Concert Review – The Churchfitters

Concert Review – The Churchfitters – Wade Street Church – January 30th 2013

Reviewed by: Ben Macnair

With more instruments on stage than the average Orchestra, the musically adventurous, and experimental folk four-piece the Church-fitters entertained a near capacity audience with their own songs, and well-chosen covers of famous songs from the folk and traditional idioms.

The Churchfitters

The band, led by brother and sister Rosie and Chris Short, on a wide range of instruments, and a strong rhythm section of New Model Army alumnus Nelson on Drums and Percussion, and bassist and instrument maker Boris Lebret on a further range of instruments, and with all four members providing harmony and lead vocals, this was a night of musical invention that many bands could not manage.


The set ranged from their own spirited instrumentals, such as the fiddle led ‘Hammer it flat’, to a funk based piece that included a wah wah basszouki (a self made instrument, that combined the deep bass sound of a traditional electric bass, and sympathetic strings which allowed it to be played as a chordal instrument) that included Booker T and the MG’s ‘Soul Limbo’ in the coda.


Many of the songs contained story telling narrative, such as ‘The Green Children’ which told the story of some strange foundlings on the Suffolk/Norfolk border, and illustrated the haunting tale of the story with a solo from Chris Short on Musical Saw. They tackled the traditional ‘The Little Drummer boy’ with some vigour, and this song featured unison violin and saxophone motif’s, and beat-box percussion. The haunting folk songs continued with ‘Bleeding Heart yard’ which was a murder ballad, whilst ‘Amazing’ was a pure pop song with deeper sensibilities. The first half closed with the wobble board, ukulele, and audience participation of ‘Turning of the tide’.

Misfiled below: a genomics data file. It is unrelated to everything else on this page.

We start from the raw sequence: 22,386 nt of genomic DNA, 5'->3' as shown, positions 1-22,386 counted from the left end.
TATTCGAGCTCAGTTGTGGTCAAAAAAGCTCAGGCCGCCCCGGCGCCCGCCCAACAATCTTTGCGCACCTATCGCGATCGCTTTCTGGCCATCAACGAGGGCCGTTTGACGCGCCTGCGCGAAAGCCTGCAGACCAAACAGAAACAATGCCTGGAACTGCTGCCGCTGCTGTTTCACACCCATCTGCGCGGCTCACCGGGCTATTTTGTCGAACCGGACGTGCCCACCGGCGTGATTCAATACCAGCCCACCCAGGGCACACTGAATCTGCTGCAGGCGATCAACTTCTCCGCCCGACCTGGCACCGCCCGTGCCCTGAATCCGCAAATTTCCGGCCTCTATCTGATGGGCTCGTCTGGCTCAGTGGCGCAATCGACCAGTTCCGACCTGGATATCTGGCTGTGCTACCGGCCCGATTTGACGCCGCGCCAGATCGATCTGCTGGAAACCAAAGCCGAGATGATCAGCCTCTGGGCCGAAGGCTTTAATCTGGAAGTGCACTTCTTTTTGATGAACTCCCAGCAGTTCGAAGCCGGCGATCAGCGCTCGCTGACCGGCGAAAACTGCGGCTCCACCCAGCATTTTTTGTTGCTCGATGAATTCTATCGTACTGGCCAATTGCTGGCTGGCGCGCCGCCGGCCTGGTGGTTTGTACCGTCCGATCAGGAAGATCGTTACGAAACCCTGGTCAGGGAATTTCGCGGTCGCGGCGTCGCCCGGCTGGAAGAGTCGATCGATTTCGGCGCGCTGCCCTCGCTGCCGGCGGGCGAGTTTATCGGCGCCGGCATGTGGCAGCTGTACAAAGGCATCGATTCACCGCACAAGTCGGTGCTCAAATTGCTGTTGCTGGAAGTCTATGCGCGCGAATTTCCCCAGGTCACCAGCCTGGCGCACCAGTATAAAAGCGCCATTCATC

As well as the bass, and Ukulele’s made from saucepans, and the Basszouki made from the hubcaps of a Mercedez Benz, a further instrument, invented by the group, the Bing Bong Machine added a dance like ambience to some of the songs, whilst the Musical saw was reprised for ‘The Silence Fell’. The solemn mood created by this song was soon changed by the group’s reading of ‘South Australia’ another radically reworked well known Sea Shanty, that allowed for spirited audience participation, and some strong drums and bass. A number of other instrumentals were played, with each group member demonstrating their versatility with the number of instruments on the stage. An encore of ‘Sing for our time on earth’ was a further demonstration of the group’s talent.

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